A Brief History of St Margaret's
The church is dedicated to St Margaret of Antioch, possibly in honour of the patron saint of Margaret, Queen of Edward I, who held Stratton in her dowry about the time when the present church was built.
The building consists of 19th century tower and a modern vestry and chancel, all added to the original 13th century building of nave and two aisles (c. 1280). The porch is a 14th century addition containing a small stairway to what might have been a priest’s vestry over the porch, which no longer exists. The clerestory (higher walls with windows) was built and the nave roof raised in the 16th century.
The north aisle contains a Norman doorway built into the present wall in the 13th century and a recessed tomb. The chapel in the south aisle was restored and dedicated to St Catherine of Alexandria on 4th September 1949 as a memorial to the fallen of the two world wars. The chancel is early 19th century. The vestry was added in 1896 and the chancel arch raised in 1912. The present pews are late 18th century and replaced the old fashioned box pews.
The oldest bell is No. 7 (1669) and is engraved with the Royal Arms. The tenor bell was cast in 1816 and of the others, two were added in 1909 and two in 1931 when two 17th century bells were recast and rehung.
The exterior seems somewhat severe and bleak; it is possible there were parapets or gables but they have long since gone. The squat west end tower is modern (19th century).
The exterior of the archway of the north aisle doorway is worth examining – it is early Norman work and was rebuilt into the present position in 1280. There are several tombstones, originally from the floor of the north aisle, now against the north wall of the churchyard.
The porch is a 14th century addition to the 13th century church. On the outside walls are traces of small – incised dials, a primitive form of clock or sundial; sometimes these were called Mass Dials. The small room over the porch has disappeared, but the stone stairway remains. The porch carries the original 14th century roof beams.
Beneath the plaster of the east jamb of the doorway is a 14th century water stoup. There are traces of mason’s marks near the door handle. The floor of the porch is paved with 17th and 18th century tombstones upon one of which is the arms of the de Lacey family, who once held manorial rights in the village.
The nave of four bays was constructed in about 1280. The pillars are particularly graceful, with richly moulded capitals of nailhead and dogtooth design. The bases of the pillars are moulded and each pillar base is of a different design.
The clerestory is 16th century work; the roof is of a tie-beam form. The tower arch is modern. A small light high above the chancel arch was discovered when the old chancel arch was raised to its present position. The pulpit is dated 1888 and the lectern 1896. The old reading desk when removed was converted into the present screen across the belfry archway.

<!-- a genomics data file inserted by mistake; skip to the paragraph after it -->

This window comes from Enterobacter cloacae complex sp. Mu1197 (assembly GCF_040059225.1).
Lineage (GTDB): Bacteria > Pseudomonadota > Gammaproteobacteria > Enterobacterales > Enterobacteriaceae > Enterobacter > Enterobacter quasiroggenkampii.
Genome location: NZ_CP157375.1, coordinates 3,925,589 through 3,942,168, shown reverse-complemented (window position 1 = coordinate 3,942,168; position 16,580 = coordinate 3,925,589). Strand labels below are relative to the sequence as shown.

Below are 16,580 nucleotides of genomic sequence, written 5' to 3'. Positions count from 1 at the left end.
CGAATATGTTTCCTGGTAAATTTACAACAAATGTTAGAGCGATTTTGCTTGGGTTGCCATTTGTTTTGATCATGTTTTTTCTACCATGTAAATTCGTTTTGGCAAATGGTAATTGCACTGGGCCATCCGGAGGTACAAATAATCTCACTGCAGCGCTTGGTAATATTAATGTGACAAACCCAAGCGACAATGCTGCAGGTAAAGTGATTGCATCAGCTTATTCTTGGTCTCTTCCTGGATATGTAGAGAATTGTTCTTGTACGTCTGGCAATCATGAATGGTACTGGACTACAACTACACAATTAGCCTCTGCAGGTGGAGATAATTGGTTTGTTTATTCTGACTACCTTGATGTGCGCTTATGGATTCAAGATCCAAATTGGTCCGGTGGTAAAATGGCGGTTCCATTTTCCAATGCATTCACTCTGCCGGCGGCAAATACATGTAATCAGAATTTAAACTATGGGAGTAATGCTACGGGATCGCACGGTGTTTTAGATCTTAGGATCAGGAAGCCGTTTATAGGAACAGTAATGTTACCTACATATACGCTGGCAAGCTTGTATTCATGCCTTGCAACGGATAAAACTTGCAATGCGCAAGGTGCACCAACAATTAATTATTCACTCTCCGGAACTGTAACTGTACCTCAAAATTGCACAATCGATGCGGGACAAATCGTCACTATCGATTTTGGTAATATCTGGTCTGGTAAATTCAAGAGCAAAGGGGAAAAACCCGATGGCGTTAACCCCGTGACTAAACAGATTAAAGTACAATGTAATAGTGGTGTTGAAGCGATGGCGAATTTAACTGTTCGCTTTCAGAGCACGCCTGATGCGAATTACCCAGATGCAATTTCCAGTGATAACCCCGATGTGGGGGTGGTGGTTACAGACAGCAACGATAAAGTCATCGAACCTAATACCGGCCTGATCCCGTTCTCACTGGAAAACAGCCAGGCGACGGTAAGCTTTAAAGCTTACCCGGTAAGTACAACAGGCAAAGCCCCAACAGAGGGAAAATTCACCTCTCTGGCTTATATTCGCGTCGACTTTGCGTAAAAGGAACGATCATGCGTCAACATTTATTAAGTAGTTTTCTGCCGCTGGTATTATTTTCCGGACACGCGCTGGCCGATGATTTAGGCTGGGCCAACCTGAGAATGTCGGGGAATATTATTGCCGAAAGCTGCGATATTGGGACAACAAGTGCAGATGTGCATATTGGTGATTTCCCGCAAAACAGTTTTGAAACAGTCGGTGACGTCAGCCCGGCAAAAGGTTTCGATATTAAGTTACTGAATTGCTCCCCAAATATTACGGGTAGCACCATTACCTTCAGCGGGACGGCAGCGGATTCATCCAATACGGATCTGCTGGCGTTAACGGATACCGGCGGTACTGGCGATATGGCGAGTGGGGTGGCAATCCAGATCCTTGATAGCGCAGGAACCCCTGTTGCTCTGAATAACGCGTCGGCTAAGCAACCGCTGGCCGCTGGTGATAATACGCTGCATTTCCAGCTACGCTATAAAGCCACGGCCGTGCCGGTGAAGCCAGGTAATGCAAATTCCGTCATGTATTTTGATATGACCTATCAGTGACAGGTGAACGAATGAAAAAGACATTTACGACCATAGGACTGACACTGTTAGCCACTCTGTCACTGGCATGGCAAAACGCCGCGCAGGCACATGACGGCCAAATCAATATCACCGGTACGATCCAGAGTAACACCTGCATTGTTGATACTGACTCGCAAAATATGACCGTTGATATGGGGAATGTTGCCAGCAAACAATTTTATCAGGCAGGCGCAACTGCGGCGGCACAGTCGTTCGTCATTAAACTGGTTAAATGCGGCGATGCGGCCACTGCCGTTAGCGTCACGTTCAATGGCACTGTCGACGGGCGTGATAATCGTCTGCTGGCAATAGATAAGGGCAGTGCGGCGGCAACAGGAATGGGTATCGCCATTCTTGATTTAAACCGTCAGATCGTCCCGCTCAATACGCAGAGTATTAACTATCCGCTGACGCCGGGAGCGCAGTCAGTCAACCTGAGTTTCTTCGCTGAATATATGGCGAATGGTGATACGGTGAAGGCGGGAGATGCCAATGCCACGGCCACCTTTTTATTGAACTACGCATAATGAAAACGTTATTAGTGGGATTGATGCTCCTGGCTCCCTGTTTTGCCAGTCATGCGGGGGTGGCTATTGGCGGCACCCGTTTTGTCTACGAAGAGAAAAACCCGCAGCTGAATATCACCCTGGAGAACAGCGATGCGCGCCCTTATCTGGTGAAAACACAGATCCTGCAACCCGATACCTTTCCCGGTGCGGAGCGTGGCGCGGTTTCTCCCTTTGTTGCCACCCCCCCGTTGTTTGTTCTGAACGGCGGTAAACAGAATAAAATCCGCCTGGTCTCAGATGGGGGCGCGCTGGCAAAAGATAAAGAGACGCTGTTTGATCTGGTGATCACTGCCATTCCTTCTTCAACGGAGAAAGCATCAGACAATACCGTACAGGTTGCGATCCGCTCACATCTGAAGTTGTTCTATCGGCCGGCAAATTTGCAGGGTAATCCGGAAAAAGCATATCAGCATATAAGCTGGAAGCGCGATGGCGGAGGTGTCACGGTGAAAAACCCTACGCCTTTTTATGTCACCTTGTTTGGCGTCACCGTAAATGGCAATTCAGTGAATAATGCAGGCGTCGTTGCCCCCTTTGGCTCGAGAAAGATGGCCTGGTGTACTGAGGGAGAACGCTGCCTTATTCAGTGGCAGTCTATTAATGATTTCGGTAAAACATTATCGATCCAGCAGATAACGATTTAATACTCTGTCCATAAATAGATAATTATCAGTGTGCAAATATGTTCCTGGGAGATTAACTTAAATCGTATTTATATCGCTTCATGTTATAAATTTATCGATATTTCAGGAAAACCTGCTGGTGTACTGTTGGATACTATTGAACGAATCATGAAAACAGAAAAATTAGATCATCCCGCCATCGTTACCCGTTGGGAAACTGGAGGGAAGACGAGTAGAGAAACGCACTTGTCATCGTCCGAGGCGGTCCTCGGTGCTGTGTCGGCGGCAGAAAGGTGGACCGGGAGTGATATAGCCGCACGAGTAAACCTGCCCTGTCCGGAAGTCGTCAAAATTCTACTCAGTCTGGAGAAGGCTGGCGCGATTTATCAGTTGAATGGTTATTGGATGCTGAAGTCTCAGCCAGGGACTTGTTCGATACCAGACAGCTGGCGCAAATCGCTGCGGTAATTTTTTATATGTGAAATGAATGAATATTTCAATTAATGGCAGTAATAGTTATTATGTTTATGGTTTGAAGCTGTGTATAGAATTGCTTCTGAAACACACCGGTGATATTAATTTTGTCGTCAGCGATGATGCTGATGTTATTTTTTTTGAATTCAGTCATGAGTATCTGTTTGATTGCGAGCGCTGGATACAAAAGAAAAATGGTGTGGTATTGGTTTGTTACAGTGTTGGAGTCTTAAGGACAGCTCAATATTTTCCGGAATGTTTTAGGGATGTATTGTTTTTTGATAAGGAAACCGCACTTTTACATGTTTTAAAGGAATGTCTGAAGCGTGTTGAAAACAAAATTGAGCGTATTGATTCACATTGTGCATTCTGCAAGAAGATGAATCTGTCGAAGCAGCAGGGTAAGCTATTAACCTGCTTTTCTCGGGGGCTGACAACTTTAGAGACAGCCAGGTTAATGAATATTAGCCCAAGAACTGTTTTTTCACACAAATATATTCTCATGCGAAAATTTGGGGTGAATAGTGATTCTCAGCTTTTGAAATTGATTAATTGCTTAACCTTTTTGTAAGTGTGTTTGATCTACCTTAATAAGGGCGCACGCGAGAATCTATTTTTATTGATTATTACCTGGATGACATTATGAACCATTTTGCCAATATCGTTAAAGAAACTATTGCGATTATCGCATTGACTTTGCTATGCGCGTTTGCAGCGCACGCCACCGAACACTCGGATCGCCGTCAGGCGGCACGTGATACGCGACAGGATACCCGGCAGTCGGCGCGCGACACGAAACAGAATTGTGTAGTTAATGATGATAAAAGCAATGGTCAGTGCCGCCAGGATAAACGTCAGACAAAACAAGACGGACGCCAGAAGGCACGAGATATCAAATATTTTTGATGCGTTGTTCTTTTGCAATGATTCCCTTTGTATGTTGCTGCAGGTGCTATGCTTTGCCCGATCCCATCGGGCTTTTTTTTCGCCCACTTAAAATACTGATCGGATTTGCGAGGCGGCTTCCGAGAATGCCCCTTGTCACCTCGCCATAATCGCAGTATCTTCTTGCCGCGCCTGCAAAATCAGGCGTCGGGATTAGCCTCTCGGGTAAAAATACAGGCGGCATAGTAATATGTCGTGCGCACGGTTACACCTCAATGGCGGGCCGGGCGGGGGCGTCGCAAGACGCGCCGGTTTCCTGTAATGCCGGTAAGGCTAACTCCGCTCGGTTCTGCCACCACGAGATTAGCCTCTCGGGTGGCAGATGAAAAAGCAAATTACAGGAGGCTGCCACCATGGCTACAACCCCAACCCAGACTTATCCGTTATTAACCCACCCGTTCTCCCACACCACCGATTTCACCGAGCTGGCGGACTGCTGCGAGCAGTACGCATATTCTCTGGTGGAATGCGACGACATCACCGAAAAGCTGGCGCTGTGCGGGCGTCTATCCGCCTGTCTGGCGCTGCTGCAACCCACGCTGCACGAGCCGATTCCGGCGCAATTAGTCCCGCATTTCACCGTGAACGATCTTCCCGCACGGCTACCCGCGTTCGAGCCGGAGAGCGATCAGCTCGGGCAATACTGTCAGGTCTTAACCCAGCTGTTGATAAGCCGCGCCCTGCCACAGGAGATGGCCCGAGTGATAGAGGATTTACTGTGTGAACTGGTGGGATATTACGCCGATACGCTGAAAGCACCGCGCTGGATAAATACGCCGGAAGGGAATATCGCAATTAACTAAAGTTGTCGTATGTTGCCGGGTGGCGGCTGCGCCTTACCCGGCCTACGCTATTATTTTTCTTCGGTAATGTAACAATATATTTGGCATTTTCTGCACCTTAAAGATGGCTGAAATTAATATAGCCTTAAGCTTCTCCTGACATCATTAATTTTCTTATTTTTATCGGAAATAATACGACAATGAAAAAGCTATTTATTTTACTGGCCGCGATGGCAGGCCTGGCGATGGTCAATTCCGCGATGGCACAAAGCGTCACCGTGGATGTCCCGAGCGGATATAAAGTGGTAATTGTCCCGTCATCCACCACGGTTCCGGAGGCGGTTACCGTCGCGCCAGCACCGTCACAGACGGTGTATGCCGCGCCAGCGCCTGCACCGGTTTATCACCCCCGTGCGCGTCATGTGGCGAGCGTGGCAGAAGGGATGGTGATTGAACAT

The war memorial chapel stands where there was originally an ancient chapel, as the 14th century piscina (a shallow basin to wash communion vessels) and shelf in the south wall indicates. This was the sight of the organ until 1896. The font was placed in the church about 1860 when the Saxon font (c. 1280) disappeared completely.
No evidence exists of an earlier tower, but in 1553 Stratton possessed three bells. The tower now contains eight bells of which No. 7 is the oldest (1669) and was cast by Edward Nealle of Burford.
The chancel is early 19th century. The gilded shields on the roof beam ends are interesting – those over the sanctuary are painted with symbols such as ‘the Cross and Crown’ whilst the others are of families etc. connected with the village – the de Lacey (swan heads), the Archers (arrow heads) the combined arms of the dioceses of Gloucester and Bristol, and the arms of Merton College, Oxford.
John Aubrey, the antiquarian, wrote in 1625 that there were two ancient stained glass windows in the church, but these have since disappeared. They portrayed St Margaret and St Catharine. All the present windows are of modern stained glass.
There are some 18th and 19th century memorials including an alabaster one of 1750 and three interesting wooden memorials over the south doorway. One records an old charity established by William Hedges.
Amongst the church plate is an Elizabethan silver chalice and cover, dated about 1570. There is also a pewter set of vessels dating from the 17th century.
Amongst the altar furnishings is a white festal frontal of beautiful needle workmanship and originally formed part of an Italian priest’s vestment. It is thought to be 17th century work. There is also a super-frontal of antique lace and another of Indian silver thread work.
The registers date from 1608 and contain the receipt for their custody by the Secular Registrar appointed by Oliver Cromwell who took charge when the Rev. Christopher Jole was turned out of office.
In addition to the registers are the Churchwardens Accounts Books, which show interesting items of value to the social historian, showing how they relieved the poor, acted as road overseers, pest exterminators etc. There are also copies of rare ‘Briefs’ or appeals made in Stratton for various charities, including the victims of the plague of London 1665, and sufferers of the Great Fire 1666. All the church record books, before 1990, are retained by the Wiltshire and Swindon History Centre in Chippenham.
Today St Margaret’s continues its long heritage as the parish church for Stratton St Margaret and offers opportunities for worship and prayer relevant to today.
For a longer short history and some old photographs please click on the links below: